Developmental trauma shouldn’t be a life sentence for any child or family

Scary Mommy

Originally published by Scary Mommy as Developmental Trauma Absolutely Destroyed My Family

My husband and I jumped in heart first when we adopted out of foster care. Devon was three with big brown eyes and a shy smile. His two-year-old half-sister, Kayla, was spunky with freckles and gobs of curls. We already had two young sons and I eagerly imagined a lifetime of annual family photos, beach vacations, holidays, and birthday parties.

Early on we learned that Devon and Kayla had been neglected and abused, and they’d been in multiple foster homes. Because of this, they both were anxious and inconsolable at bedtime. Devon squirreled food away under his bed and sometimes gorged until he threw up. He was aggressive, played with his feces, and urinated in odd places around the house.

These behaviors concerned us, but in our pre-adoption training we were told they were completely “typical” for foster kids and there was nothing the love of a “forever family” couldn’t heal.

Over the next few years we went on the beach vacations I’d dreamed of and the kids had birthday parties at Chuck E Cheese. They played soccer and learned to swim and ride bikes. Kayla settled in, but Devon continued to struggle. I tried many different parenting strategies, but he wasn’t motivated by rewards or deterred by consequences. Two years after the adoption, our family grew once again with the birth of our youngest son Brandon.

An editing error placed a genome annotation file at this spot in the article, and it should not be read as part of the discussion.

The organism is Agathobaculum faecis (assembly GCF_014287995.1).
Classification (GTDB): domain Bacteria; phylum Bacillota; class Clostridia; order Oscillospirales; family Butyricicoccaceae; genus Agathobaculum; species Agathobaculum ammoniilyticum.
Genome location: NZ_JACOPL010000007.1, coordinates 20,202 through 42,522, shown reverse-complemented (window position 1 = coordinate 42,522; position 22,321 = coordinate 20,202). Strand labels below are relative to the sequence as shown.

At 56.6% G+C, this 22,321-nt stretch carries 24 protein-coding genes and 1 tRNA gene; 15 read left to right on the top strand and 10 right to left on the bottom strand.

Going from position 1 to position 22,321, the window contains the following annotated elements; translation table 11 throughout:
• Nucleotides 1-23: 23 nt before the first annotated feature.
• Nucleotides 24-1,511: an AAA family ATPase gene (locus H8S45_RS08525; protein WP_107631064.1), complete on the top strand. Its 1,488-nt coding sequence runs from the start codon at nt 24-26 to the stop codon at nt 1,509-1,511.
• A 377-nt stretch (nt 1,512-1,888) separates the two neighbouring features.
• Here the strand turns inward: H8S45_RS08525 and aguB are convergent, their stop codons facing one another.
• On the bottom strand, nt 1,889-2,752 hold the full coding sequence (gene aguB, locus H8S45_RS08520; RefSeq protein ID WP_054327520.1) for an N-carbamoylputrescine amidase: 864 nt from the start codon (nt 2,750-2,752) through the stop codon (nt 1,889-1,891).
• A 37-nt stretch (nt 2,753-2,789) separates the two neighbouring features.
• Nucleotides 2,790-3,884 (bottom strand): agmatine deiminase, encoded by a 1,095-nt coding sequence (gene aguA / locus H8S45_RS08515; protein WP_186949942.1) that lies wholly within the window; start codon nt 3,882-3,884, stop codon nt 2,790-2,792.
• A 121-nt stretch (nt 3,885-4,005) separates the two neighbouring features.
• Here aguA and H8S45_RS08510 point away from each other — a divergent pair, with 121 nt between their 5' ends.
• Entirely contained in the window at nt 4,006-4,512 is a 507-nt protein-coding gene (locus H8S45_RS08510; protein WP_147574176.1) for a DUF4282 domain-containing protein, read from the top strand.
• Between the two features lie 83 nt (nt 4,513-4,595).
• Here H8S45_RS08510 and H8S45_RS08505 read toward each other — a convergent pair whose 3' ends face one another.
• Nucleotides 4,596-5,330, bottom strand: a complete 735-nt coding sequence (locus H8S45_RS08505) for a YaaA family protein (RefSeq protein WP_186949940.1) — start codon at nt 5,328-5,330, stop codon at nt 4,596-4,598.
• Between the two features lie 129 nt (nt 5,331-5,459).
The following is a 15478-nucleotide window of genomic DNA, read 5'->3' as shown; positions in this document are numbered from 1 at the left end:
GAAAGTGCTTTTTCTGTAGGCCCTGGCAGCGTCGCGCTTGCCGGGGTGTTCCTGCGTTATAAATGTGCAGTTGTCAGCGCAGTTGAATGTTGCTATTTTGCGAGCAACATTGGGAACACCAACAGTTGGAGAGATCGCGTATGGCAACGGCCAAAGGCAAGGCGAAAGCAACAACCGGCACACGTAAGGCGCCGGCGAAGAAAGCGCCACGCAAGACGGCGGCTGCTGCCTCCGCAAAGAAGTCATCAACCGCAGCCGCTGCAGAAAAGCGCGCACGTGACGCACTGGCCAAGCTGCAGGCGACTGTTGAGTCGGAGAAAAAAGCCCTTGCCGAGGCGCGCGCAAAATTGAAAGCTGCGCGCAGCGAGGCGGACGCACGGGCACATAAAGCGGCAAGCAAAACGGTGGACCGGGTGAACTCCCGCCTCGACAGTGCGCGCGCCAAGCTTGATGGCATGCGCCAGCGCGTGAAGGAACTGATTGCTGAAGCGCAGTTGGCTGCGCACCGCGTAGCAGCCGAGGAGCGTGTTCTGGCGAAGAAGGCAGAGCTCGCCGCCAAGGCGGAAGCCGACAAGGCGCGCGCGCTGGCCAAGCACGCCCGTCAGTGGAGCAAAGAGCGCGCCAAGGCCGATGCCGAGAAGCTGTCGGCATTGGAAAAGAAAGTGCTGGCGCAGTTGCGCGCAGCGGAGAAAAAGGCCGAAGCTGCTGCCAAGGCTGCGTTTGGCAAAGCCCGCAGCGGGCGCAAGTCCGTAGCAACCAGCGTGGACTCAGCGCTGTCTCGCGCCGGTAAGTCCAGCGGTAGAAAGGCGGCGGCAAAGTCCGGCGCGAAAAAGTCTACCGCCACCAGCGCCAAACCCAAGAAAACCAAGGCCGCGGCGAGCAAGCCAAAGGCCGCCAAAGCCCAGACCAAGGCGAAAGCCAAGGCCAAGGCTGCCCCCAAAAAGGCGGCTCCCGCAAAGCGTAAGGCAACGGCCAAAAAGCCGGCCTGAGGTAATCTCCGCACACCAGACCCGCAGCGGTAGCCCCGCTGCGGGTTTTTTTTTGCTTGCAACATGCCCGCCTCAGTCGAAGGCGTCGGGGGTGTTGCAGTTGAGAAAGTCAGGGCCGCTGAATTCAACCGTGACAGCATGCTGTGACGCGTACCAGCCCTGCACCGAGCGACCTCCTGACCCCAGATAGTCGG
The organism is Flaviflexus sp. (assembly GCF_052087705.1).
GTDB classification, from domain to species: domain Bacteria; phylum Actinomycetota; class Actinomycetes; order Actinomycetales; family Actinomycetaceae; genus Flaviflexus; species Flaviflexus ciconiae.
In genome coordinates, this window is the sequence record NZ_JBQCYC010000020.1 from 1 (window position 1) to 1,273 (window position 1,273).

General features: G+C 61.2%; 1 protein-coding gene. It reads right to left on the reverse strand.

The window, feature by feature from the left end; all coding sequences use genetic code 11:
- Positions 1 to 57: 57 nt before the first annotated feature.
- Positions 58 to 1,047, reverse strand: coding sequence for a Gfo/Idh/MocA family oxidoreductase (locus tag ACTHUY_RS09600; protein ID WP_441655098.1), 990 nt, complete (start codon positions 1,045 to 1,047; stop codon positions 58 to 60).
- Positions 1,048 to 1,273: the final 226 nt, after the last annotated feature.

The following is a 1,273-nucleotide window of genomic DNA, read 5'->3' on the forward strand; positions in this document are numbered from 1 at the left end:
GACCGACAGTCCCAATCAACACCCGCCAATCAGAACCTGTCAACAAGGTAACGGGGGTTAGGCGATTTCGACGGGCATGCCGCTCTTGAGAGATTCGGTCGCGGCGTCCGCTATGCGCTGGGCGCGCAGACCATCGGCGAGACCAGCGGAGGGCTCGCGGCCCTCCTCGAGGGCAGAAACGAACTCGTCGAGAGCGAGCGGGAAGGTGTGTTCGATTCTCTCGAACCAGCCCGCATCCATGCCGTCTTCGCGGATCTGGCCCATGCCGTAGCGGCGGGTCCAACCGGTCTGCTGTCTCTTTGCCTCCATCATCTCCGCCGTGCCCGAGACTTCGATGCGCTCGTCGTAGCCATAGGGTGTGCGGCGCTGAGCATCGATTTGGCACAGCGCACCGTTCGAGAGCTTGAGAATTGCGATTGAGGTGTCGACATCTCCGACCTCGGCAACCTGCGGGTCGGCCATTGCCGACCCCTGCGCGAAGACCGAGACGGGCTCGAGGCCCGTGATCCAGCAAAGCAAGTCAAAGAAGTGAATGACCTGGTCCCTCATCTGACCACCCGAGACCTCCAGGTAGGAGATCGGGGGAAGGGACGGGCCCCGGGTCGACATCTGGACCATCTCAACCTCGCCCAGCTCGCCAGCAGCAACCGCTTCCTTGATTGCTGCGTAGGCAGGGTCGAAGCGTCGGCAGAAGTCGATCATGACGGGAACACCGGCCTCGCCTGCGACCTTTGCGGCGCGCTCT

Devon started kindergarten and enjoyed the first few weeks with his Blue’s Clues backpack and matching lunch box, but then the calls home began. One day he pulled the fire alarm. Another time he ran out of the school and an assistant principal had to chase him away from the busy road. He often refused to do his homework, especially if I told him to. Once he became so angry he pulled his bedroom door off the hinges. He was six.

It was clear something was seriously wrong, but I had no idea what it was or what to do about it.

By the age of eight, Devon’s tantrums lasted two or three hours at a time. He’d smile at me and say, “I feel like having a fit.” And then he would. He knocked holes in walls, broke toys, and chased his siblings with a baseball bat. I tried to be patient, but it seemed impossible. Sometimes he’d kick my head or try to climb out the van window while I was driving.

Adding to my frustration, Devon was adept at hiding his behavior from my husband. When he heard the garage door open, and realized Dad was home from work, he’d snap off his tantrums like a light switch. As a result, my husband thought I was overly sensitive or overreacting. When I reached out for help – to teachers, family, friends, therapists – they too assumed this was a parenting problem.

Sometimes I wondered if they were right. There were times I lost my temper, said things I shouldn’t have, and overreacted. I grappled with guilt, shame, disappointment, and anger.